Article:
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TV Game Shows hosted by Women
by Cary O'Dell

Ironically, over the years, we’ve seen more women behind the news anchor desk than we have behind the podium hosting a game show. David Baber’s entertaining 2009 book, “Television Game Show Hosts,” sort of underscores the issue. In his book, the author offers up 32 biographies of some of game shows’s greatest men…and not one woman.

His line-up, of course, is completely understandable. For decades, the genre has been dominated by males-- Bob Barker, Alex Trebek, Pat Sajak, Bill Cullen, Dick Clark, Monty Hall, Dennis James, Gene Rayburn, Wink Martindale, Allen Ludden, Bob Eubanks, Jack Berry, and so many more guys.

In fact, it is only today and in the past few years that women have truly made significant inroads into this once nearly female-free genre. Today, a woman at the helm of a colorful, overly lit game show set is not so hard to imagine (or find) thanks to the current or semi-recent work of such ladies as Sherri Shepherd on “The Newlywed Game,” Jane Lynch on “Hollywood Game Night” and Melissa Peterman on “The Singing Bee” and “Bet on Your Baby” as well as, formerly, Meredith Viera on the syndicated “Millionaire”; Anne Robinson, being her snarky self, on “The Weakest Link”; former VJ Kennedy on Game Show Network’s “Friend or Foe?” and Carnie Wilson on an earlier incarnation of “The Newlywed Game” also on GSN.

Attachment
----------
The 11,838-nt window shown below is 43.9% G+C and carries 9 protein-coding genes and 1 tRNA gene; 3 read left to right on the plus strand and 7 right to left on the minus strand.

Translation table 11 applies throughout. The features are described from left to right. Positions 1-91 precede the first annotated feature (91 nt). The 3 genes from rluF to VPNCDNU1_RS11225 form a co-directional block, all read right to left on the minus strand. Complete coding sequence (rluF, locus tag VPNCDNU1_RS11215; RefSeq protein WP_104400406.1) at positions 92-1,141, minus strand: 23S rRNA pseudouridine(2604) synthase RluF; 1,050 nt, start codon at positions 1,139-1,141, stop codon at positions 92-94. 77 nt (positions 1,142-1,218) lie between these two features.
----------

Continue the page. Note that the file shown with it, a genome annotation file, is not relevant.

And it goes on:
But it was a hard road, and a long one, for these ladies. And those who are enjoying the role now owe part of their success to the (just a) handful of ladies who preceded them.

Of course, women have always been a part of the game show genre not only as contestants but also as prize presenters and assistants. Carol Merrill from “Let’s Make a Deal” stood behind many a secret door and helped pave the way for the rotating ladies (once known as “Barker’s Beauties”) of “The Price is Right.” They, then of course, helped usher in Vanna White, longtime “hostess” of TV’s indomitable “Wheel of Fortune.” Other notable earlier assistants, models or “hostesses” include Dolores “Roxanne” Rosedale of “Beat the Clock” and “Winner Take All”; Sandra Spence of “Pantomine Quiz”; Bess Myerson of “The Big Payoff”; Ruta Lee of “High Rollers”; and Vanna’s “Wheel” predecessor Susan Stafford.

Along with “professional letter turner” and the like, women’s roles on game shows were also represented via their work as glamorous and witty participants on any number of early “panel shows” like “To Tell The Truth” and “What’s My Line?” Though these shows were inevitably hosted by men—originally Bud Collyer and John Charles Daly, respectively—their weekly group of celebrity questioners always included women. Among the most famous and reoccurring: Faye Emerson, Kitty Carlisle, Arlene Francis, Dorothy Kilgallen, Betsy Palmer, and Peggy Cass, among many others. Even TV’s early, primetime “Quiz Kids” show (the “Are You Smarter Than a Fifth Grader?” of its day) always included a few little girl prodigies, including Joan Bishop and Vanessa Brown, among its cast of youthful geniuses.

 

What's My Line / Dorothy
Dorothy Killgallen and Arlene Francis as part of
the classic line-up of “What’s My Line?”

This sort of female participation would endure, in various forms, for many years. On the Peter Marshall-era of “Hollywood Squares,” that show boasted a regular female cut-up in the lower right of its grid via the talents of Rose Marie. Later incarnations of the series, hosted by John Davidson and Tom Bergeron, had as their center “squares” Joan Rivers and Whoopi Goldberg, respectively.

Sometimes as well, over the decades, ladies got to co-host game shows--but always alongside male counterparts.